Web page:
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Uber increasingly popular in Sydney as taxi use stands firm

Ride-sharing companies have expanded into the Sydney market, while taxi use has remained stable, according to the latest IPART survey.About one-third of Sydney residents are now using the ride-sharing service Uber, but there has been no drop in business for the city’s taxis, a survey shows.
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Instead, Uber appears to be capitalising on increasing amount of trips taken in Sydney using so-called point-to-point transport.

In a survey of more than 2000 Sydneysiders in November 2016, 33 per cent said they had used a ride-sharing service such as Uber, GoCar or GoBuggy in the previous six months, according to a new report for the Independent Pricing and Regulatory Tribunal.

The result was up from 19 per cent in 2015 and 11 per cent in 2014.

The popularity of these services also increased in regional centres, such as Newcastle, Wollongong and Gosford, where use rose to 18 per cent, doubling  2015 levels, and up from 4 per cent in 2014.

Chief executive of the NSW Taxi Council, Roy Wakelin-King, was quick to point out there was significant overlap between users of various modes of transport, with 92 per cent of ride-sharers using taxis.

“When you look at the results, no one is exclusively using ride sharing. There is a balanced approach to how people access point to point transport services.”

​The IPART survey results follow a swathe of legislative reforms to the NSW point-to-point industry in June 2016, which removed 50 pieces of red tape to provide for fairer playing field across the industry.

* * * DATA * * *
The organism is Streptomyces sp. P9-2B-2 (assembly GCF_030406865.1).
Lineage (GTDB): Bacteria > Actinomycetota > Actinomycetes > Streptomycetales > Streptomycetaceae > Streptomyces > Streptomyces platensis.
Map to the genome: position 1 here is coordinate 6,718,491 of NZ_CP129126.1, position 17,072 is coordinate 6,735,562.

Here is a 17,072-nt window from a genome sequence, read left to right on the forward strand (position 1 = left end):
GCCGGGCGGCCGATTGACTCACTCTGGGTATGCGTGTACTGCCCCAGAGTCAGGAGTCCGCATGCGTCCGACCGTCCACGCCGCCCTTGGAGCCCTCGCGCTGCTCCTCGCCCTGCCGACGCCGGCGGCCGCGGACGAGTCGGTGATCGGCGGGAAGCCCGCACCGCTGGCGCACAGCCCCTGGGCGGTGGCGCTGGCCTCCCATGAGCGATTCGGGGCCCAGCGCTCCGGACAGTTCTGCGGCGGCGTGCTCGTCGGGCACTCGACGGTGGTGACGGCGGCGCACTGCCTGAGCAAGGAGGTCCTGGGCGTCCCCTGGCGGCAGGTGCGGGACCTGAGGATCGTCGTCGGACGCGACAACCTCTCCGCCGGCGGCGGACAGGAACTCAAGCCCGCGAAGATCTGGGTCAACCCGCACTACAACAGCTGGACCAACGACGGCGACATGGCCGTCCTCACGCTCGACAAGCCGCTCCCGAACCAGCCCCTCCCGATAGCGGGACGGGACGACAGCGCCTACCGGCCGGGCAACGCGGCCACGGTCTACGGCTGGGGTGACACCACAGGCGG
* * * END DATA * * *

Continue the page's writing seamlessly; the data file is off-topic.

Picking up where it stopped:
After announcing a $107 million half-year loss last week, Cabcharge chief executive Andrew Skelton said the Sydney taxi market had stabilised.

“Regulatory settings that have inhibited growth are changing in NSW and Victoria, our biggest markets, setting the scene for growth to resume,” he said.

Among the measures was a new $1 levy on all trips to fund a $250 million assistance package designed to compensate owners of taxi plates, which requires further regulation before it is implemented.

But Mr Wakelin-King said the sector still had a long way to go before a level playing field was achieved.

Difference in insurance costs remains a particularly sore point for the taxi industry. While taxi drivers are required to fork out around $9000 for commercially priced compulsory third party insurance, Uber drivers pay the private passenger vehicle rate of around $600-$900.

“We are artificially held to a higher level at the moment, due to those [insurance] regulations and so therefore it is very difficult for us to compete in that space,” Mr Wakelin-King said.

“Because taxi and ride-sharing are doing the same thing, the risk is comparable, therefore the insurance cost should be comparable.”

In some comfort to the taxi industry, the advent of new players has not encroached on its existing market share, with the 2016 survey finding there had been no overall reduction in the use of taxis.

According to the survey, the perception of value for money was a key point of difference between ride-sharers and taxi users.

Only 28 per cent ot taxi users thought they were getting good value, compared with 75 per cent of ride-sharing customers. However, this figure plunged to 24 per cent when surge pricing kicked in for ride-sharing.

At $34, the median ride share fare for Sydney was higher than for taxis ($28), but taxi fares tended to be higher once trip length was factored in, the survey showed.

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